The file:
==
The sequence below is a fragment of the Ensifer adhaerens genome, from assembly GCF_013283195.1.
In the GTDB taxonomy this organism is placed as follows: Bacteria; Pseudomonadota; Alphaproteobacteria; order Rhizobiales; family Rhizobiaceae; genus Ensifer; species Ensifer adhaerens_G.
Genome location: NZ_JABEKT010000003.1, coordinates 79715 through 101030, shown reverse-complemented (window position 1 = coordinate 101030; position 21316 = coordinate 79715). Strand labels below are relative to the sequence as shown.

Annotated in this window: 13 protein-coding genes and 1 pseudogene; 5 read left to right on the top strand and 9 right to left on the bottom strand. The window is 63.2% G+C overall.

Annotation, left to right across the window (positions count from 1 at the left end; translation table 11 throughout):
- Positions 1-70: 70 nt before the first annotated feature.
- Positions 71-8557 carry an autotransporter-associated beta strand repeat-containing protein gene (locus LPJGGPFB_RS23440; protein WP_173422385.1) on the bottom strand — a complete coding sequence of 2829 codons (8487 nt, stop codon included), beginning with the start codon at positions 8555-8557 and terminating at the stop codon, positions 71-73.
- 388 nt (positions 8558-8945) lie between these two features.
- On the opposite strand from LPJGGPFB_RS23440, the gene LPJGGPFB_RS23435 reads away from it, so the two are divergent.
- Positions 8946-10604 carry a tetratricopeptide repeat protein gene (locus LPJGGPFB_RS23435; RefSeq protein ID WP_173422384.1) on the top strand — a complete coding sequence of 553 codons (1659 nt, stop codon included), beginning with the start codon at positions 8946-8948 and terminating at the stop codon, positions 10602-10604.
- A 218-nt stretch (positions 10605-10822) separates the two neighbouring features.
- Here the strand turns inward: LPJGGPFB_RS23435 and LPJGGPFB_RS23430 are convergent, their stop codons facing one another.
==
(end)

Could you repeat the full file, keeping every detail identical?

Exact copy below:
The sequence below is a fragment of the Ensifer adhaerens genome, from assembly GCF_013283195.1.
In the GTDB taxonomy this organism is placed as follows: Bacteria; Pseudomonadota; Alphaproteobacteria; order Rhizobiales; family Rhizobiaceae; genus Ensifer; species Ensifer adhaerens_G.
Genome location: NZ_JABEKT010000003.1, coordinates 79715 through 101030, shown reverse-complemented (window position 1 = coordinate 101030; position 21316 = coordinate 79715). Strand labels below are relative to the sequence as shown.

Annotated in this window: 13 protein-coding genes and 1 pseudogene; 5 read left to right on the top strand and 9 right to left on the bottom strand. The window is 63.2% G+C overall.

Annotation, left to right across the window (positions count from 1 at the left end; translation table 11 throughout):
- Positions 1-70: 70 nt before the first annotated feature.
- Positions 71-8557 carry an autotransporter-associated beta strand repeat-containing protein gene (locus LPJGGPFB_RS23440; protein WP_173422385.1) on the bottom strand — a complete coding sequence of 2829 codons (8487 nt, stop codon included), beginning with the start codon at positions 8555-8557 and terminating at the stop codon, positions 71-73.
- 388 nt (positions 8558-8945) lie between these two features.
- On the opposite strand from LPJGGPFB_RS23440, the gene LPJGGPFB_RS23435 reads away from it, so the two are divergent.
- Positions 8946-10604 carry a tetratricopeptide repeat protein gene (locus LPJGGPFB_RS23435; RefSeq protein ID WP_173422384.1) on the top strand — a complete coding sequence of 553 codons (1659 nt, stop codon included), beginning with the start codon at positions 8946-8948 and terminating at the stop codon, positions 10602-10604.
- A 218-nt stretch (positions 10605-10822) separates the two neighbouring features.
- Here the strand turns inward: LPJGGPFB_RS23435 and LPJGGPFB_RS23430 are convergent, their stop codons facing one another.